Multi-instrumentalist Robin Davis is a musician whose string-bending talent has aided scores of bands in town.
He’s played mandolin for Broke Mountain, helping them win the band competition at the 2003 Rockygrass festival while taking the mandolin competition as a soloist that same year. He’s been a member of the Wayword Sons and Rock and Rye, in addition to sitting in on mandolin, fiddle and guitar in many informal jam sessions.
He’s gone to Nashville a handful of times only to return to make music here, and for the last few years he’s played mandolin and fiddle in Waiting on Trial, the local bluegrass band that’s about to drop its sophomore release that was recorded with engineer Doug Eagle at Eagle Sound. And he’s also a member of the Bear Handed Killers.
Yet it wasn’t until recently that he started focusing on having his own band. Leading a band certainly puts more responsibility on the musician that is the “leader.” At the DIY level, which is thankfully the grass-roots level a musician like Davis works at, the band “leader” takes on the not-so-music-like tasks of booking shows, handling finances and the rest of the red tape that comes along with operating your “business.”
The Robin Davis Band will feature Davis on guitar and vocals, Hap Purcell on banjo and Jimmy Largent on bass. Largent and Davis have played more than 100 shows together as a duo. Purcell and Largent also play in the roots rock band Jack Ten High. The bluegrass trio will make their debut tonight at the Derailed Saloon.
“The main point of the new band is to have a project with myself on guitar, as that is my main instrument,” Davis said. “I’ve played enough of mandolin, fiddle, banjo and upright bass that I have a level of proficiency on them, but I’m really a guitar player. Ultimately, I just love playing music, but flat-picking an acoustic guitar is what has really inspired me to do not much else with myself than practice music for the last 20-plus years. Also, I’ve built my reputation among other pickers in the music scene on a national level based on my guitar playing. So, I think its time that I have this band as a vehicle for my abilities as a guitar player, singer, writer and band leader.”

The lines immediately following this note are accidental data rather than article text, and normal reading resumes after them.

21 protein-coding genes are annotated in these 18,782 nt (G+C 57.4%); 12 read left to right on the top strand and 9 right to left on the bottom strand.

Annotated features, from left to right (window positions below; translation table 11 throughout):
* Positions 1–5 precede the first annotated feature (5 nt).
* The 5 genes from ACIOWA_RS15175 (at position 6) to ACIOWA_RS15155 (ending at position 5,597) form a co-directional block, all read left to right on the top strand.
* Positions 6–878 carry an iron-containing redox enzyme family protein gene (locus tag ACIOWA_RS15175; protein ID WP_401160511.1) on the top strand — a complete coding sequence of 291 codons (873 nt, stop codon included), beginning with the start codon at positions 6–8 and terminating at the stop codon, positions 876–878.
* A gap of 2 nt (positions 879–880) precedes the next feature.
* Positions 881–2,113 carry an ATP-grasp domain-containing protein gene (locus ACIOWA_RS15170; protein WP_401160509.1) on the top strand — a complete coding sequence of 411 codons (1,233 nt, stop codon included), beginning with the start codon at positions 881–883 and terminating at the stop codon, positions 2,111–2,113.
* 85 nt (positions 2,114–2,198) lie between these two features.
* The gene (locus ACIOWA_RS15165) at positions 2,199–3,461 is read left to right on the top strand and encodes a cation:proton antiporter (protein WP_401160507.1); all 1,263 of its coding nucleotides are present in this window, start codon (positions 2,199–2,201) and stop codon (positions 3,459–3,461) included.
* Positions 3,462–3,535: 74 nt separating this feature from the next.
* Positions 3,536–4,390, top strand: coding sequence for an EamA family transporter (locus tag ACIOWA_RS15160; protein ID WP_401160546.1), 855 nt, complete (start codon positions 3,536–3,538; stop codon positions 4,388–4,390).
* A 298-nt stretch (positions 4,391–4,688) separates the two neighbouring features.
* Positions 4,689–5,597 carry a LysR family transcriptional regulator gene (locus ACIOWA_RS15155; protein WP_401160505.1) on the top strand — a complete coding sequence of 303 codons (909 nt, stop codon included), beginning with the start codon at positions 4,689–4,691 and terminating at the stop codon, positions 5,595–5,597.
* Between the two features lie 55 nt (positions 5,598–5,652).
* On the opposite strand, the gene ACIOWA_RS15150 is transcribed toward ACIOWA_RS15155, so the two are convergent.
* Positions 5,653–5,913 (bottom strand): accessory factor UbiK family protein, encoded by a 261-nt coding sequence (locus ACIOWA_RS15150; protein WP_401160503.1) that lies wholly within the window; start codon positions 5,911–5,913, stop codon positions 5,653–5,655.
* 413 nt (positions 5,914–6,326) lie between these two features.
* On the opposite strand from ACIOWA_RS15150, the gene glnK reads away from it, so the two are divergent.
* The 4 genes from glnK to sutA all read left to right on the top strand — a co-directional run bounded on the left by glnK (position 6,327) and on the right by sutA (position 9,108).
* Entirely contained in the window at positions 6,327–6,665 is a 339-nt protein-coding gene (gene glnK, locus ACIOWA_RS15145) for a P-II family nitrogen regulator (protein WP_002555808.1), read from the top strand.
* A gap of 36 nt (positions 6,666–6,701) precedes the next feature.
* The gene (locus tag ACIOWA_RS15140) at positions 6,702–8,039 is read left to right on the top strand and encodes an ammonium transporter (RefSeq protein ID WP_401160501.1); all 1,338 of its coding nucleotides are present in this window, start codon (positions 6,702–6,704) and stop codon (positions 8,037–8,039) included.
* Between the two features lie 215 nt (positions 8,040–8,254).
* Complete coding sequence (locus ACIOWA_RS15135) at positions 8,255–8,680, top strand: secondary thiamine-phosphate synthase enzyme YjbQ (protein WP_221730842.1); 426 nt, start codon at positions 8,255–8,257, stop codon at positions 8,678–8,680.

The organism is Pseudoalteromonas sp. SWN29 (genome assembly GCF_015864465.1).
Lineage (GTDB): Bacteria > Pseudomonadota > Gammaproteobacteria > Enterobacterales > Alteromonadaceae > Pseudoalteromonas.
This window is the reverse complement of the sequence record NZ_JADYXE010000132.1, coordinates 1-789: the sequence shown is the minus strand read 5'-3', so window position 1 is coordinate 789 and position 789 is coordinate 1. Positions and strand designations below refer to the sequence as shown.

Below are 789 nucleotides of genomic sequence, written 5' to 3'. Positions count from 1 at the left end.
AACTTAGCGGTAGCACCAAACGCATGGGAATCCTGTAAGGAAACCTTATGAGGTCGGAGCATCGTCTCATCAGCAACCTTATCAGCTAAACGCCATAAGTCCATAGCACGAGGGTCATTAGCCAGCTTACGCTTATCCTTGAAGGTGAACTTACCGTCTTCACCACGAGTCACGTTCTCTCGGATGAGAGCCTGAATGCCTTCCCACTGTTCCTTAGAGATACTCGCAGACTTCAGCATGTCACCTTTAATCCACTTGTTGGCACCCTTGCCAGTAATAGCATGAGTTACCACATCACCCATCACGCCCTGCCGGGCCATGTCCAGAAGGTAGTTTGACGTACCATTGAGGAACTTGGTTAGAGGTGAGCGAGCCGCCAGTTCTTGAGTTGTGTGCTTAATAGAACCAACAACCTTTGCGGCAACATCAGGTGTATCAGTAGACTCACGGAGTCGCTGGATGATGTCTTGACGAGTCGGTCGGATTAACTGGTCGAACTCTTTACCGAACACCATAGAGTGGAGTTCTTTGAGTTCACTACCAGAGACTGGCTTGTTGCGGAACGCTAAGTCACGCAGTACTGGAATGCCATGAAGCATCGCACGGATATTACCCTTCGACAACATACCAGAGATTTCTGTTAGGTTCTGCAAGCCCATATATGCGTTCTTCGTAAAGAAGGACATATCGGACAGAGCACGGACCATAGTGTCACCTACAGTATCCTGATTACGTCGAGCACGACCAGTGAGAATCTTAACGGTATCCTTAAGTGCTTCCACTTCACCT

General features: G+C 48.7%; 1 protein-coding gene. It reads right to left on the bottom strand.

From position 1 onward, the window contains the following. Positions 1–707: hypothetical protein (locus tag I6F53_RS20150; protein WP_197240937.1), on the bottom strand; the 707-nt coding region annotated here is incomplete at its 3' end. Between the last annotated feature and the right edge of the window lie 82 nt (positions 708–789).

It’s a project that could evolve. Bluegrass musicians are a proficient bunch with a vast catalog of knowledge, and you can add and take away musicians without missing a beat. There’s opportunity for other musicians to play with Davis, who remains one of the most respected musicians in Colorado’s nationally recognized and growing acoustic music scene.
“A changing lineup will be an intentional thing. I’m a musician for life, and over the years I’m sure I will play with lots of different musicians, but I know I’ll always want a band, and I’ll always want a certain amount of artistic control over what I do musically,” Davis said. “That’s why I want to call it The Robin Davis Band and not some other, cooler name.”
Bryant Liggett is a freelance writer and KDUR station manager. Reach him at Liggett_b@fortlewis.edu.